- The Washington Times - Thursday, April 18, 2013


Jose Cardenas does a wonderful job bringing to light the Cuban government’s method of dealing with dissidents who challenge its suppression of freedom on the island in his column “Exposing a shady cover-up in Cuba” (Commentary, March 22). He did such a great job that I could not keep his piece out of my mind a few weeks ago when I had the privilege of hearing Yoani Sanchez speak about the lack of freedom in Cuba.

Ms. Sanchez has spent a good portion of the past decade writing a blog about Cuba’s quest for freedom and liberty, a blog that has exposed the mistreatment of Cuban citizens by their own government. These citizens’ only “crimes” have been their peaceful protest of the government’s way of rule. In addition to being a blogger, Ms. Sanchez wears many other hats, including those of mother, wife and teacher. Her persistence in raising awareness for the human rights injustices in her country has earned her worldwide recognition.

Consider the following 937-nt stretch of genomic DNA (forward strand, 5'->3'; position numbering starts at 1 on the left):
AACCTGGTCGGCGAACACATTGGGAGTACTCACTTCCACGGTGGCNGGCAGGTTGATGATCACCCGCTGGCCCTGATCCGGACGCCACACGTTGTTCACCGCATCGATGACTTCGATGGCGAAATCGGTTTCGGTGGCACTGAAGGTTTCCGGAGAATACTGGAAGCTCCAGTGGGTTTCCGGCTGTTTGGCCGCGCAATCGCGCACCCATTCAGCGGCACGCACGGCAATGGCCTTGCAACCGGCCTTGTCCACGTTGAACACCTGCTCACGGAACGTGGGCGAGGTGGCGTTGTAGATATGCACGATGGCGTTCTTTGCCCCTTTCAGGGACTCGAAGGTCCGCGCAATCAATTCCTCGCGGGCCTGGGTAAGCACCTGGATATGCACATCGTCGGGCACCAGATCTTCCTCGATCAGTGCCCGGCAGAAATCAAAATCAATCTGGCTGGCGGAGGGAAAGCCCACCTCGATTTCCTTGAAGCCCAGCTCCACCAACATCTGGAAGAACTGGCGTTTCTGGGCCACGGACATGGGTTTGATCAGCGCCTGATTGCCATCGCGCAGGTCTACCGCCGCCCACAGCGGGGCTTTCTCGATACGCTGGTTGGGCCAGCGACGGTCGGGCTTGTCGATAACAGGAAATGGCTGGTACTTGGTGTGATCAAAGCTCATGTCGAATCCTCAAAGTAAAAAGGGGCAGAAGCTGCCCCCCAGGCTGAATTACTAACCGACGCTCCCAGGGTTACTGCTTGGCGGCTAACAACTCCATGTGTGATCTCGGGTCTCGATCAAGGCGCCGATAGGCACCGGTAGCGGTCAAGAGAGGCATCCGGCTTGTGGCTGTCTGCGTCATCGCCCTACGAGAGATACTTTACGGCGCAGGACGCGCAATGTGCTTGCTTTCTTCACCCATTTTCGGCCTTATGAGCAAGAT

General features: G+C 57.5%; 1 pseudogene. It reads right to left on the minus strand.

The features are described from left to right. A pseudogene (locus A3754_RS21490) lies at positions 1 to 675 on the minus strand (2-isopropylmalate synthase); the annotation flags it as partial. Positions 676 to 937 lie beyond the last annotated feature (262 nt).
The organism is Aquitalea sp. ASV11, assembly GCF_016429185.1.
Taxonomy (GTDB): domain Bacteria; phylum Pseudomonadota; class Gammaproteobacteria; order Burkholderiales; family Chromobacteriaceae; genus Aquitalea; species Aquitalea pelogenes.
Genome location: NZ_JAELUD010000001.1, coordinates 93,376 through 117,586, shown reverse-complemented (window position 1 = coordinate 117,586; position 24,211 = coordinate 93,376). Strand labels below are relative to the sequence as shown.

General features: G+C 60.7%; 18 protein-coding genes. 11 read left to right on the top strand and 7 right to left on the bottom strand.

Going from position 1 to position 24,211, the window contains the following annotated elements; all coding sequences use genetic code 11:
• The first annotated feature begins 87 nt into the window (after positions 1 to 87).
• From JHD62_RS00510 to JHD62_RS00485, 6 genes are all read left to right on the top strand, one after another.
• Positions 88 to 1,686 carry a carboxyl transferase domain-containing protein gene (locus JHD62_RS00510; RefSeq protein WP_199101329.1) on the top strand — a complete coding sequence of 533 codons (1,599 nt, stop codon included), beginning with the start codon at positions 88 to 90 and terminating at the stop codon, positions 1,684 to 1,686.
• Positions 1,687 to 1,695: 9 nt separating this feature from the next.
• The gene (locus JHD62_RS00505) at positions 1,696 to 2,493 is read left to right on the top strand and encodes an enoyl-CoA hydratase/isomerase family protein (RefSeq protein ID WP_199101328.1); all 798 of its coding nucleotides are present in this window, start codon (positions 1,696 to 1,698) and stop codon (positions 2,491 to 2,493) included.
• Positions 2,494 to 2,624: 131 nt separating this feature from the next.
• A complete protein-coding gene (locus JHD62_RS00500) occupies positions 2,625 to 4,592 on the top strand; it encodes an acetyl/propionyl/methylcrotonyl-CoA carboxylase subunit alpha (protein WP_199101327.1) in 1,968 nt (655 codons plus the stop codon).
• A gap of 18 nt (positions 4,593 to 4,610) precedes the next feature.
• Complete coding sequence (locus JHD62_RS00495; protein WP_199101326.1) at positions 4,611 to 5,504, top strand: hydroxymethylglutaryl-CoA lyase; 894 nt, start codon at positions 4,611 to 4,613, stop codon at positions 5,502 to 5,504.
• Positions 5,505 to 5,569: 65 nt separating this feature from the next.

At an event at the Embassy of the Czech Republic, she had a noteworthy response to a question about Havana’s claims of having a high-quality health care system. She said that when a Cuban goes to visit a sick relative, he or she is expected to bring clean sheets, food, floor cleaner and a fan to the hospital. Her concluding parable about a caged bird, however, is what really struck a chord with me.

The bird (the Cuban people), she said, is told by its captor (the Cuban government) that it should be grateful inside its cage because it has water (the health care system) and bird feed (education). It needs nothing more. However, the bird would rather exchange its food and water for the opportunity to fly freely. It seems to be only a matter of time until more of the caged birds of Cuba demand to fly, and I cannot help but wonder and worry about the government’s response.


Washington, D.C.



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